Weekly Cosplay - Alissa Sallah's Marina Cosplay is Off the Hook
posted on by Lynzee Loveridge
Weekly Cosplay is a new series of weekly profiles focusing on diverse groups that make up the fandom community. These profiles will highlight cosplayers of all skill and experience levels and introduce a place to discuss inspiration and challenges from costume creation to embodying the characters we all know and love. Weekly Cosplay is open to all fandom characters, whether its anime, manga, video games, or American comics.
Alissa Sallah has a lot of experience under her cosplay belt. The 24-year-old started her costume creation journey at the New York Anime Festival in 2007 as Naruto's Itachi Uchiha. In the 11 years since, she's established herself in American comics, both as a creator and working behind the scenes. Her short comic stories have appeared in the Black Water horror anthology and online on her website.
Much like her own work, Sallah is drawn to unique characters with a lingering coolness about them.
Marina from Splatoon 2
"I always like really unique character designs, especially characters with a cool demeanor. Often antagonists or characters with a mysterious air about them. They always have the most dramatic designs too."
Sallah admits that her turn as Uchiha was during the height of Naruto fandom, but even cosplaying as a popular character can be rewarding. Cosplay offers her a chance to be someone, anyone else for a single day.
The Medicine Seller from Mononoke
"Cosplay let's me try out different looks and explore myself stylistically, especially with crossplay or costumes that have a little more body modification. It's all very cathartic. Especially when doing group costumes, it really feels like you all embody the show or game you're cosplaying from."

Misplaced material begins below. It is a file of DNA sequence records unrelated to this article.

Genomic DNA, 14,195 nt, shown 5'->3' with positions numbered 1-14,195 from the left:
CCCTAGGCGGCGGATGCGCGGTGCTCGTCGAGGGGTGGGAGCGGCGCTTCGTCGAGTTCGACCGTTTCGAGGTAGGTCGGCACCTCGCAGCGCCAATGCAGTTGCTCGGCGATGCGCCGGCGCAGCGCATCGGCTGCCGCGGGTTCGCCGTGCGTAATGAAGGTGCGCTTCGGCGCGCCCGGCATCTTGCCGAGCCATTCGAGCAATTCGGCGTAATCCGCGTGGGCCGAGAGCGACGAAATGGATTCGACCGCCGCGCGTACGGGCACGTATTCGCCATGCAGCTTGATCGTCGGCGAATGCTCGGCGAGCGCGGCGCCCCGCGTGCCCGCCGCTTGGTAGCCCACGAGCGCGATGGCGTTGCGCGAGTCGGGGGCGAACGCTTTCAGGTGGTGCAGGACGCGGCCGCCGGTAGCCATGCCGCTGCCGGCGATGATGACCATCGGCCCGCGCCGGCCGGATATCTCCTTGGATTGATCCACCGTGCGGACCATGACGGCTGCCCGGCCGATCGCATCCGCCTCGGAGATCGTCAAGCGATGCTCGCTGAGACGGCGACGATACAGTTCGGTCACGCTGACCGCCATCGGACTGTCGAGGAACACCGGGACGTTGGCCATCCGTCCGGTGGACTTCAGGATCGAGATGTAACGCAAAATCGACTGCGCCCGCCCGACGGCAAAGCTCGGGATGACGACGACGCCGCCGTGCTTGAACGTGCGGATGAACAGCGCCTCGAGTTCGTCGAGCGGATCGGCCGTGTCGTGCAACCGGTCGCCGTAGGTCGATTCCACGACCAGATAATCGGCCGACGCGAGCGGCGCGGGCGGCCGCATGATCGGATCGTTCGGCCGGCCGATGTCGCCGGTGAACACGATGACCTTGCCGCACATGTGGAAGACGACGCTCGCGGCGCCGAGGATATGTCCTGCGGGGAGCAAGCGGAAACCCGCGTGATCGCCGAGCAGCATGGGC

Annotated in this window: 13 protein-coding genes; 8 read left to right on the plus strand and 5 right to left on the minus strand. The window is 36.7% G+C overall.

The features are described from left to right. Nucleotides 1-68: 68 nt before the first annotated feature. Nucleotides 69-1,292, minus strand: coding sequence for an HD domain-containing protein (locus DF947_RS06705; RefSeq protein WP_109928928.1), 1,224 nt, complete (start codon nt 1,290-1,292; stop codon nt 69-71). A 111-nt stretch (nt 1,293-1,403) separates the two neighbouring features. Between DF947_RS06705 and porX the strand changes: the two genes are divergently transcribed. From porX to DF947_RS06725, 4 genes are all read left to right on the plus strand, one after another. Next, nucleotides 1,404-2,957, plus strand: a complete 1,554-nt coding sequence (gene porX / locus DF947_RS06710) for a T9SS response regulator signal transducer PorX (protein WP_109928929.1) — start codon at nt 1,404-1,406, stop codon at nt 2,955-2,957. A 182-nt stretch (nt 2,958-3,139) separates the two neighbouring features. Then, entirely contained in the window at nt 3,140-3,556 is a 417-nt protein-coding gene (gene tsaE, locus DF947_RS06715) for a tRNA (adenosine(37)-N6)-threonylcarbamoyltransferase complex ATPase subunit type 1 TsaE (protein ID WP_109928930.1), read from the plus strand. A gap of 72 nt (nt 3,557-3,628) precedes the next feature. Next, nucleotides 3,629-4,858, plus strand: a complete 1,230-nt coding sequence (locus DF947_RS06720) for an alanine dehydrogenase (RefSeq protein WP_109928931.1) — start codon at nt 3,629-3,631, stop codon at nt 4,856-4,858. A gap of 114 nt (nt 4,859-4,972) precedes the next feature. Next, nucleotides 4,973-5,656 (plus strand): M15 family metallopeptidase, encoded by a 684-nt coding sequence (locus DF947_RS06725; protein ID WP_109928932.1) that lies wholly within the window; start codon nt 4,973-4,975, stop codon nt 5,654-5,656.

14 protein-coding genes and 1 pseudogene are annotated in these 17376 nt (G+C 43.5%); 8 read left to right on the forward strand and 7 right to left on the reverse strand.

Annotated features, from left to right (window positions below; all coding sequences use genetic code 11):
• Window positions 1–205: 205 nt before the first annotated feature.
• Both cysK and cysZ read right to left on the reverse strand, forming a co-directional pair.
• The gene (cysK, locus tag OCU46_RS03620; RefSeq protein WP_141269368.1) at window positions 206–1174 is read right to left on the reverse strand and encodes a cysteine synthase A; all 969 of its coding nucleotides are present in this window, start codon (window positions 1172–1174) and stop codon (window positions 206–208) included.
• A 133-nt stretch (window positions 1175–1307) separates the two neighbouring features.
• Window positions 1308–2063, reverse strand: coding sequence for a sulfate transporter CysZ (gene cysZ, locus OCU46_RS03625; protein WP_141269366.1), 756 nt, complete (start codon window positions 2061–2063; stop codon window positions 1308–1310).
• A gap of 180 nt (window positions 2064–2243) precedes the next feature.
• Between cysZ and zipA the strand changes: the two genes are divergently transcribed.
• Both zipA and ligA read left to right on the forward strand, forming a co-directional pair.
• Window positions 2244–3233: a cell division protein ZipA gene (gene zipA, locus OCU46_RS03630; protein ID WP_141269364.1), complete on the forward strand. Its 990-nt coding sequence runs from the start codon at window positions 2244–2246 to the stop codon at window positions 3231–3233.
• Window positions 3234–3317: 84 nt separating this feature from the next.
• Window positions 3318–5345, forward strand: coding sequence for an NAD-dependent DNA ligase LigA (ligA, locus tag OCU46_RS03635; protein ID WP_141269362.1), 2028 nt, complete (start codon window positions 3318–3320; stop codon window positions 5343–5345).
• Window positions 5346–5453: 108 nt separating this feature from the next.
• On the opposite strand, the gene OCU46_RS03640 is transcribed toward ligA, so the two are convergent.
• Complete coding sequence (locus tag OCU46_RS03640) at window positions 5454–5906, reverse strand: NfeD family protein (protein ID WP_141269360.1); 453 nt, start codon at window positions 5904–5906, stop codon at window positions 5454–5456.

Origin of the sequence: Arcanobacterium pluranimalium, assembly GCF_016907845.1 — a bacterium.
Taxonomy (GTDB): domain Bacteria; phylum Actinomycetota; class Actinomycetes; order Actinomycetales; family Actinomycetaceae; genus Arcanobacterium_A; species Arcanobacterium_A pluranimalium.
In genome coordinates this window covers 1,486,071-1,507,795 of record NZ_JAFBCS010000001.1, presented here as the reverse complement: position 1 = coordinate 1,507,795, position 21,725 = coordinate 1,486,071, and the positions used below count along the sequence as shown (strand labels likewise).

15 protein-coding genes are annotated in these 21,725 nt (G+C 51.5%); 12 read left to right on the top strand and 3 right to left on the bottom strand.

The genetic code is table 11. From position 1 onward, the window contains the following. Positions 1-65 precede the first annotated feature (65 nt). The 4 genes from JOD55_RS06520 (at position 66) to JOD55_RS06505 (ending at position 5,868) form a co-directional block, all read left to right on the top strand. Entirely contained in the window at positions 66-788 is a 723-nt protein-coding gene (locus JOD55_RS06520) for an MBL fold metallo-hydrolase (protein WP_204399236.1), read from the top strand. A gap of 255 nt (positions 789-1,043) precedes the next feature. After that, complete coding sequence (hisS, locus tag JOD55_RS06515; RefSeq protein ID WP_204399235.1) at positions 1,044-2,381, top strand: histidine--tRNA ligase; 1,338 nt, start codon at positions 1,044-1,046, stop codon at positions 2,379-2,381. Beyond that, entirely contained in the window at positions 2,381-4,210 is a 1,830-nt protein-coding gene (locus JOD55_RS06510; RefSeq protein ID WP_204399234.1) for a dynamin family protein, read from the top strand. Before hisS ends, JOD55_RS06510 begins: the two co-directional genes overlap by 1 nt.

Kei from Dirty Pair
Sallah's costumes got more elaborate as she gained experience and confidence. She says that her initial turn as Itachi was "sloppy" but she now gives herself much more time to plan and create her costumes.
"I spend a little more money on the higher quality fabric to give each outfit more punch. I'm no longer afraid to go all out and do way more intensive costumes or armor builds."
Sallah is bi-racial and her concerns about how she would be accepted as cosplaying certain characters initially held her back. She also felt her options, if she only stuck to characters within her skin-tone, were limited.
Michiko Malandro from Michiko & Hatchin
Being black, I grew up very insecure about cosplay because I felt like my race would always be singled out in my costumes, devaluing the work I did and be ignored or ridiculed because of it. This was especially rough since there aren't many darker skinned characters in media. This comes with a lot more baggage outside of cosplay, so that was how those external feelings manifested in my hobby of cosplay. I grew to love myself and to appreciate my differences by seeing others in the community do the same! I now feel entirely confident in the work I do and even though there are some who may belittle that work, I realized that's not who I cosplay for."
Ultimately, Sallah sees cosplaying as an expression of self-love of her own appearance and her craft. She described the passion put into cosplay as "extremely beautiful" and credits the community for supporting her, others, and enriching the world.
"Cosplay has been the most satisfying and supportive communities I've been in; I hope we can continue to be there for each other and come together even more! You're doing some amazing art and I can't wait to see even more from you!"
Want to follow this week's cosplayer? You can find Alissa Sallah on: